You might have heard weathermen refer to this river as the regularly-occuring “Pineapple Express.” Moisture from the southern Pacific trains over the state in limited (drought years), moderate (normal years) or excessive (flood years) basis. And as you might have guessed, the warmer the water, the more intense the overhead “rivers” are becoming. Also the mix of this moisture is shifting from mostly snow (slow-release) to mostly rain–with nowhere to go.

The ARKstorm should come as NO surprise. It’s happened many times before, but not on the scale of human lifetimes.

We’ve long been aware of the hyperbolic possibility of CA ripping in two and the Left Coast falling into the sea. That Big Quske would be catastrophically expensive–some $200 billion. (Katrina, by comparison costs some $166B.) The ARKflood is projected to cost $725B. Consider:

Today, the Central Valley houses nearly 4 million beef and dairy cows.

Today the valley is increasingly given over to intensive almond, pistachio, and grape plantations, representing billions of dollars of investments in crops that take years to establish, are expected to flourish for decades, and could be wiped out by a flood.

Kern county is one of the nation’s most prodigious oil-producing counties. Its vast array of pump jacks, many of them located in farm fields, produce 70 percent of California’s entire oil output. It’s also home to two large oil refineries.

Mother Jones

And so put it all together, imagining the valleys of California being under between 10 and 20 feet of water with today’s vastly higher population of people, cattle, fruits and vegetable and toxic chemicals, what a nasty soup that will be.

As if we needed more dread in our lives, we do need to be aware of our own powerlessness to change the weather, having already altered the climate. And at this point, there’s no putting Humpty Dumpty back together again in our brief individual lifetimes.

But maybe future generations will have the courage to trust each other, trust the science of climate, take the long view of the future with regard to The Big One—fire, flood, earthquake, volcano, drought, hurricane, pandemic. These inevitabilities should never be off the planning table, regardless of which party is in office. Our boat is so small, and the planet, the future and nature are so wide!

Simple Pleasures

We had 3 widely-spaced friends (read that as you will) over for a porch visit yesterday evening to become reacquainted as the good friends we had been before covid. And what we rediscovered was how interesting ORDINARY used to be, full of simple pleasures.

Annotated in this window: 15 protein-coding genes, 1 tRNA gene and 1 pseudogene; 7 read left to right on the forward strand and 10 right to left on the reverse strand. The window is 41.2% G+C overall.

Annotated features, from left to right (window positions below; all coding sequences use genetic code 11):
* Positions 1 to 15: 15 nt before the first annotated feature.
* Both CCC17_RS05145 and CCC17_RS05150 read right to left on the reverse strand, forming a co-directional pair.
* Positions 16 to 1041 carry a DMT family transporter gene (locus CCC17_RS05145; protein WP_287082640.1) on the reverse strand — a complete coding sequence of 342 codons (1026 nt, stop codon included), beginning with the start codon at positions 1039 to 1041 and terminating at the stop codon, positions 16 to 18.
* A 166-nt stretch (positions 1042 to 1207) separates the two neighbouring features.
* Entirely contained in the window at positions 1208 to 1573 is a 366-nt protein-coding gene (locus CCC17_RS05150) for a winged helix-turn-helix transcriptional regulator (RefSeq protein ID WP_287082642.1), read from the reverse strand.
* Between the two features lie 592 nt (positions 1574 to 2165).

As we sat and chatted, a deer approached within 30 feet of the porch and positioned herself under our one apple tree. She is a regular there. She will be back. So we named her Gala. She’s back this morning, I see.

The storm I dreaded might spoil our porch time (and the grilled chicken) never came. But the clouds piled up in interesting shapes. Pareidolia Party, anyone? And as the sun went low, a bright prism popped up: Sundog! I declared. What? they said?

I thought everybody knew sundogs. They are formed from sunlight shining through a gently-settling layer of “diamond dust” way up, bending the light exactly to a pair of focal points 22 arc degrees to either side of the sun. Why sundogs? Why not sun-cats? Because they “dog” or track the sun. Maybe? Parahelion is another name.

A lone-wolf sundog, west of Floyd

Then, out of nowhere around 6pm appeared a gazillion “blind mosquitoes” rising and falling in dense clouds against the dark woods, moving like wraiths of fog, slowly northward. It was a midge orgy. If you’ve missed this experience: congrats.

Midges are spindly weak-flying insects (they are not flies, not gnats, not mosquitoes) that start life in water, some species as “bloodworms” and are important food for dragonflies, bats, water beetles. Not so good for windshields.

I suspect our swarm of the hour emerged from a marshy section of Dodd Creek that passes under the hardtop, a half mile from here. They used to arise by the thousands out of Goose Creek, fifty feet from the house. Not our favorite natural happening.

Final zoology note: Turns out that a midge is the largest land animal in Antarctica. So we don’t recommend stopping at the Greater Antarctic Petting Zoo when you’re in the area. You’ll be disappointed.

On Seeing Things

When is the last time you stretched out on your back under a sky full of clouds?

Your mind literally cannot help but make sense of the seemingly random balloonings or smears or pulled threads of clouds. It is what minds do—create order from patterns that our eye and mind can’t help but look for.

Seeing shapes in billowing clouds or ceiling tiles was once thought to be a kind of madness.

But on looking again at pareidolia, it just may have something to teach us about creativity.

See faces in the clouds? It might be a sign of your creativity

I was reminded of this a few days back (before the near-strike of lightning at the house) when we saw a series of towering “cumulonimbus incus” clouds commonly known as Anvil Clouds of anvil-tops—a name derived from the flattened upper reaches where the air has hit the “cap” of the atmosphere and goes OUT instead of UP.

In the coming weeks, I will try to post some cloud pix, and you can import them and show us the things you see. We can compare notes, and see which one of us is the craziest. I did this to a cloud shot in the first year of blogging (2002) and titled it “The Hand of God reaches down and touches the face of….a poodle.” Guess you had to be there.

About anvil clouds so you can be alert that these things can cause mischief:

A cumulonimbus incus is a mature thunderstorm cloud generating many dangerous elements.

  • Lightning; this storm cloud is capable of producing bursts of cloud to ground lightning.
  • Hail; hailstones may fall from this cloud if it’s a highly unstable environment (which favors a more vigorous storm updraft).
  • Heavy rain; this cloud may drop several inches of rain in a short amount of time. This can cause flash flooding.
  • Strong wind; gale-force winds from a downburst may occur under this cloud.
  • Tornadoes; in severe cases (most commonly with supercells), it can produce tornadoes.